Paypal taxpayer status

I’m guessing anyone using paypal got this email and if so, then we will get taxed on sales over 600 through paypal? If so, wow, you try to recoup some loss only with uncle sam and his hand out…

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It seems like if you’re selling something you bought and paying taxes on the sale, you should be able to write off the original cost of the item. Caveat: I am not an accountant or a tax lawyer and this isn’t legal advice, you should talk to your actual accountant, etc. This is just my supposition.

from a very top level view and maybe I’m over thinking it but in the email is shows the following

if needed based on the amounts you’ve received, we will use the information you’ve provided to send you a Form-1099-K in January and share this information with the IRS

okay, found the answer:

PayPal tracks the total payment volume on your account to determine whether it meets the IRS threshold in a calendar year:

$20,000 USD in total payment volume from sales of goods or services in a single calendar year and, 
200 payments for goods or services in the same year.

Guess I need to quit flipping gear…

I expect it depends on what state you’re in, as I’ve gotten no emails from PayPal about this.

Are you talking about PayPal actually deducting sales tax on your behalf on a per-transaction basis, or them issuing a 1099-K?

If it’s the latter, that’s done if you exceed $20K in sales (the IRS threshold) for most states, with a $600 limit instead for Vermont, Massachusetts, Virigina and Maryland, and a $1000 limit (and 4-transaction minimum) for Illinois.

Yes, that’s the one, not sure how Oregon handles it. Hopefully I don’t hit 20k mark…

yes, cost of goods sold would be deducted from your income, whichh would effect your income tax bill.

Automatic sales tax deductions on the other hand, would be a real sonofabitch, becuase in my area (and most) it’s calculated as a percentage of the total sale. So if you bought my GSX-Mini, regardless of what I paid for it, I now owe 10.2 percent of the total sale price to various jurisdictions.


When you flip gear you are not making money as you show evidence of initial cost and I assume you mostly sell the gear at cost or less. So you actually are selling at a loss but yes if it’s over 20k you might need to add that at the end of the year and show how you are not making money but just selling stuff with a hobby and NOT a business. They only care if you make money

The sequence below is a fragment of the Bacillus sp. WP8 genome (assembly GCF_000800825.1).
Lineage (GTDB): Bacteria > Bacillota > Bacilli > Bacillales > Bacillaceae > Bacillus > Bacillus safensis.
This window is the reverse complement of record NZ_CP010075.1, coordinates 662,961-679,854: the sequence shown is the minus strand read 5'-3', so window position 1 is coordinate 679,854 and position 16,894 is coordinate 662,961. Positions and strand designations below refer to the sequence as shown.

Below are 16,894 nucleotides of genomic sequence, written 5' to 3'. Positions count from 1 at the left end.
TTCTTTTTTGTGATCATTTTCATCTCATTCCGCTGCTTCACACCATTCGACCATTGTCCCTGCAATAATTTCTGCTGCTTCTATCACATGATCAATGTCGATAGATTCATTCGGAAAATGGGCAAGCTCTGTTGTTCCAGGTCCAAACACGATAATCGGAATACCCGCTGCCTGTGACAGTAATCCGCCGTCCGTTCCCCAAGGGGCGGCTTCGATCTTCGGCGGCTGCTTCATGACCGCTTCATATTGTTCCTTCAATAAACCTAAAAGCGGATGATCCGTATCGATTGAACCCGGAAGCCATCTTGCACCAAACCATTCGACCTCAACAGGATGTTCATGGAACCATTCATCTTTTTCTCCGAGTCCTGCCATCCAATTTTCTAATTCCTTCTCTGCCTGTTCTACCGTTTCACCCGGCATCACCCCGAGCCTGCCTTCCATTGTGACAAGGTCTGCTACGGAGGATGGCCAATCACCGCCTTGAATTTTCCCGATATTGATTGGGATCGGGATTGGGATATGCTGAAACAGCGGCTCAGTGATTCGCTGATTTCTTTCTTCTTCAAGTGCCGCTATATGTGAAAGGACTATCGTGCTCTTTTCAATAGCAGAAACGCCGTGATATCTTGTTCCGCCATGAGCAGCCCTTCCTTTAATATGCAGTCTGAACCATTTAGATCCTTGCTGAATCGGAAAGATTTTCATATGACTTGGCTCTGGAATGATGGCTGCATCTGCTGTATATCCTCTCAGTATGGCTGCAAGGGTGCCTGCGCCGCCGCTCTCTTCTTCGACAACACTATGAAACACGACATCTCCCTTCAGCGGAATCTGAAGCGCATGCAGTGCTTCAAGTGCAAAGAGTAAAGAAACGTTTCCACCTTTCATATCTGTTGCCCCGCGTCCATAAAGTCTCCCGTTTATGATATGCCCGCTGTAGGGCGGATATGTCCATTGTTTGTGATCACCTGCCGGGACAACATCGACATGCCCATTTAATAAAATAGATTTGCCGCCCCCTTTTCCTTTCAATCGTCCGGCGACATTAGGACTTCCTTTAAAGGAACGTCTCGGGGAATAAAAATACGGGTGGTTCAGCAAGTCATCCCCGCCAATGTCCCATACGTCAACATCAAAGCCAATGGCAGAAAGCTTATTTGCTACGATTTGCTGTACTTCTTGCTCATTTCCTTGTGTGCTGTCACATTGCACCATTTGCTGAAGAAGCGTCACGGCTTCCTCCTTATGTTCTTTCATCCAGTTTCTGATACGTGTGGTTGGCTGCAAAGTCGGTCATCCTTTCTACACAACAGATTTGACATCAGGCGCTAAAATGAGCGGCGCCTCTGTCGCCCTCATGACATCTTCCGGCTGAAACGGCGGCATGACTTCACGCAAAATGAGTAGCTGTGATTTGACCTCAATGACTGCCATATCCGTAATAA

Definitely selling at a loss. Oregon does not have sales tax but that is made up in property tax and property in Oregon is going through the roof but that’s another off subject topic.

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Can you actually do that as an individual? I doubt that, but I’m not an accountant.

If you registered a business (sole proprietorship) you’d be able to deduct any business loss from your personal income. This would include the loss associated with flipping gear. But I think after some time without showing a profit, the tax man will get cranky and take a look at your “business”. This seems worth avoiding.

Before panicking, I think it would be prudent to get advice from an actual tax accountant or lawyer. There may be some process for recording a private sale that avoids the tax implications of funnelling the money through PayPal.

What bothers me more about this is that the IRS via PayPal requires me to register my business and provide my personal information simply because I have the audacity to use PayPal. My business is not located in the US, so why does the IRS need to be involved in it?! #whatever


That was my point and more on the side of why my hobby through paypal is being taxed or potential to be taxed. I got into it once upon a time with ebay and then it evolved into the monster it is and have yet to move away from it. It’s a service that I still use regularly regardless of how annoying it can be. (and fees continue to increase)

This seems to be old news…2021 COVID bill:

First I’ve heard of it but I avoid the news like the plague, just got the email today.

I skimmed through the article, go figure the bill was meant to hit the wealthy but hit the lower tax bracket.

But on the other side of the coin, I agree, nothing should be for free. Wages through paypal is one thing but taxing payments for non business related items is a little much even though we treat these items as “billable” just for security for the buyer and seller, wonderful grey area.

Like the old saying goes, nothing for sure except death and taxes.

For private individuals who trade a lot it’s almost worth setting up an account with an eCommerce platform. Then you can charge by credit card and such at a pretty reasonable rate (typ. 2.9%). If you trade quite a bit it may be lower cost than PayPal. That’s especially true for international sellers who get screwed by PayPal on the fees and then again on the exchange rate. This after their international customers have already paid an exchange fee both to PayPal and to their credit card company.


Last time I did the math on a paypal 3% charge is was actually 3.5 and some change. Not sure when that changed or if it didn’t change, why 3.5. I’ll look into eCommerce or just grin and bare it.

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I received a 1099k last year. You just file it as other income, I think scheduled C? And then you can write it off because it’s actually a loss due to you selling the item for a loss.

Some states or counties may say you need a “business license” because you’re selling more than $600. I’d tell them no and it’s not a business due to always taking a loss.

Either way it’s bullshit. Just another example of government in your personal business.


You got that right, if they can figure out ways to take your money, the government will do it.